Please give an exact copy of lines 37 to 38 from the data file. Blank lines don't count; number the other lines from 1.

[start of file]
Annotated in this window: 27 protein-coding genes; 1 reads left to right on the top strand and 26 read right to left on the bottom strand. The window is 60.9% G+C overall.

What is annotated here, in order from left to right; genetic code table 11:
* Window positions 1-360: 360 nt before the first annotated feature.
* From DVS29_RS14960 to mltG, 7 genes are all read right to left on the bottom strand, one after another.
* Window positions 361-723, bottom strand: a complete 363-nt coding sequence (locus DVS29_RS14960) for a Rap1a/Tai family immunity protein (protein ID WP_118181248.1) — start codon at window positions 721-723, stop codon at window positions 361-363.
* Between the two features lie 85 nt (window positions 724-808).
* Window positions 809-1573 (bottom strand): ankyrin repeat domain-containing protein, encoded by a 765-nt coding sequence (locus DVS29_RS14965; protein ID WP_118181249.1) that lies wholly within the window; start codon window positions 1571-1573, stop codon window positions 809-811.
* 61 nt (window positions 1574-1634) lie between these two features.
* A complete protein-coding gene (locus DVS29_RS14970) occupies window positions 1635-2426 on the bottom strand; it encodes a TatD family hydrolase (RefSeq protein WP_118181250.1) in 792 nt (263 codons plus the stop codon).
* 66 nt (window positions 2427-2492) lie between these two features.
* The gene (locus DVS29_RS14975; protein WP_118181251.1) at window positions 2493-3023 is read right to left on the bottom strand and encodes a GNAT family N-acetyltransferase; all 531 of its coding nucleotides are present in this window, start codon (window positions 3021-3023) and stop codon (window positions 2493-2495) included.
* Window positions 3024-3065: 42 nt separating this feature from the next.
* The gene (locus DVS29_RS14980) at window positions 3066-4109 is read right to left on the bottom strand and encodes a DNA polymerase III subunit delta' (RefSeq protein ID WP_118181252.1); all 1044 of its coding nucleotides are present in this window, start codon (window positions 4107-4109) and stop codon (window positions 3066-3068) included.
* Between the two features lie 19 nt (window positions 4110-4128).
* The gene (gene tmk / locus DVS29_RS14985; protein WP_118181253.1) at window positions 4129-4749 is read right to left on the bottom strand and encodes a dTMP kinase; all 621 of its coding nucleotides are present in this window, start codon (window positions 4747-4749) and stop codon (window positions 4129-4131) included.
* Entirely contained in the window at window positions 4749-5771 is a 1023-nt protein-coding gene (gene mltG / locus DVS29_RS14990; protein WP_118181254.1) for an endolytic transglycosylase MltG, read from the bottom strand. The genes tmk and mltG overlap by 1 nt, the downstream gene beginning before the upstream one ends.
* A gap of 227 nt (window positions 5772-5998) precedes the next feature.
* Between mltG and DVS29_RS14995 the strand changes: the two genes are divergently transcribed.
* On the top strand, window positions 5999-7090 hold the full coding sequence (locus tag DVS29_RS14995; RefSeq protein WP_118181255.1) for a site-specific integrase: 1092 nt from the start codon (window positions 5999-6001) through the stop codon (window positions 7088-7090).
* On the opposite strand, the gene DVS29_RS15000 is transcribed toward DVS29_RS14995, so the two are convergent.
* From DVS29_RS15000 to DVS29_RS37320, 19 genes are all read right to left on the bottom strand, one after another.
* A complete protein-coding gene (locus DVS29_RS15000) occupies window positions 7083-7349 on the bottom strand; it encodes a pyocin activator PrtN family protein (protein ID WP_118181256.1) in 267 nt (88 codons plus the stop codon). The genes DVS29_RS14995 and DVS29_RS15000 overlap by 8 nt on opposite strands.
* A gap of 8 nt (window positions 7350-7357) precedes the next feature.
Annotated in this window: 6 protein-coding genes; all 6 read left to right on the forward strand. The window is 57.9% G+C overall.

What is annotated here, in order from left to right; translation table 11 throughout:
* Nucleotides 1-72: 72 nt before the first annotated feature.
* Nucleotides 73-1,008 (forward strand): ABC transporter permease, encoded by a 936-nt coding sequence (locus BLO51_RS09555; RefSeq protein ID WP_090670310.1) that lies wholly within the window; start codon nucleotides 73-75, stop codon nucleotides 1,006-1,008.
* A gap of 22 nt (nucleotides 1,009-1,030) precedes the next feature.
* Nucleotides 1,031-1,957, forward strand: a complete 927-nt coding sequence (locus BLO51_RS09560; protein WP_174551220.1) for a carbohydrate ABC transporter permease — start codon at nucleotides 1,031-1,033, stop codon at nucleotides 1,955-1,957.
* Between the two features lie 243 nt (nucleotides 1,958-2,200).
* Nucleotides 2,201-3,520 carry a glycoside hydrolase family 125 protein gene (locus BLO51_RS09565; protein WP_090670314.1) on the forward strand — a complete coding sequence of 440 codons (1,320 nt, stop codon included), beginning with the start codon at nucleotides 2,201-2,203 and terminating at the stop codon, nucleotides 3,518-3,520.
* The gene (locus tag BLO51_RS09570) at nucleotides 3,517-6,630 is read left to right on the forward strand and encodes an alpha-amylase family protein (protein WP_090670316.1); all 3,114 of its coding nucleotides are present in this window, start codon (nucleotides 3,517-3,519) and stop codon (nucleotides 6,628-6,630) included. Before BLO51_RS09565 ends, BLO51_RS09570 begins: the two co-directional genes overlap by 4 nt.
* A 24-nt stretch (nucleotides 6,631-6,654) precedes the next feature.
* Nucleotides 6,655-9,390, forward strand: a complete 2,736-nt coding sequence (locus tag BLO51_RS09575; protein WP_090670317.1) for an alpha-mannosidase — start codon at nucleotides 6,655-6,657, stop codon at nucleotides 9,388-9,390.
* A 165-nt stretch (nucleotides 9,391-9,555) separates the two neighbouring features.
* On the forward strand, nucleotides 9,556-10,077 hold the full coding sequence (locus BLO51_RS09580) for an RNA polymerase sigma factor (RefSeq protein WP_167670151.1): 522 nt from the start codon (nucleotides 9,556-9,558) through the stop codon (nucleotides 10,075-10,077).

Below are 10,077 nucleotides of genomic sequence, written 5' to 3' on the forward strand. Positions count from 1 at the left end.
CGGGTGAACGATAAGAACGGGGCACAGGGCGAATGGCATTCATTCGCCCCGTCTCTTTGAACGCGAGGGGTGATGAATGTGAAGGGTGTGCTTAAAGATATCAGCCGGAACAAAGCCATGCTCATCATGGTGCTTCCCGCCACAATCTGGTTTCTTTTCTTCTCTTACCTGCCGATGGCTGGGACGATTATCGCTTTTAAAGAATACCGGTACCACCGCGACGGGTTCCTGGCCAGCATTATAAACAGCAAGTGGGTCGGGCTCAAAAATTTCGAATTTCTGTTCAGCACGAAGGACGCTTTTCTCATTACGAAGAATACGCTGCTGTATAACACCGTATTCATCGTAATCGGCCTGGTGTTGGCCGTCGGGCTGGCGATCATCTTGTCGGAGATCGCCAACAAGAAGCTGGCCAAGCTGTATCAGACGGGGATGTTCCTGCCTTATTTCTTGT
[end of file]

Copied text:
Below are 10,077 nucleotides of genomic sequence, written 5' to 3' on the forward strand. Positions count from 1 at the left end.
CGGGTGAACGATAAGAACGGGGCACAGGGCGAATGGCATTCATTCGCCCCGTCTCTTTGAACGCGAGGGGTGATGAATGTGAAGGGTGTGCTTAAAGATATCAGCCGGAACAAAGCCATGCTCATCATGGTGCTTCCCGCCACAATCTGGTTTCTTTTCTTCTCTTACCTGCCGATGGCTGGGACGATTATCGCTTTTAAAGAATACCGGTACCACCGCGACGGGTTCCTGGCCAGCATTATAAACAGCAAGTGGGTCGGGCTCAAAAATTTCGAATTTCTGTTCAGCACGAAGGACGCTTTTCTCATTACGAAGAATACGCTGCTGTATAACACCGTATTCATCGTAATCGGCCTGGTGTTGGCCGTCGGGCTGGCGATCATCTTGTCGGAGATCGCCAACAAGAAGCTGGCCAAGCTGTATCAGACGGGGATGTTCCTGCCTTATTTCTTGT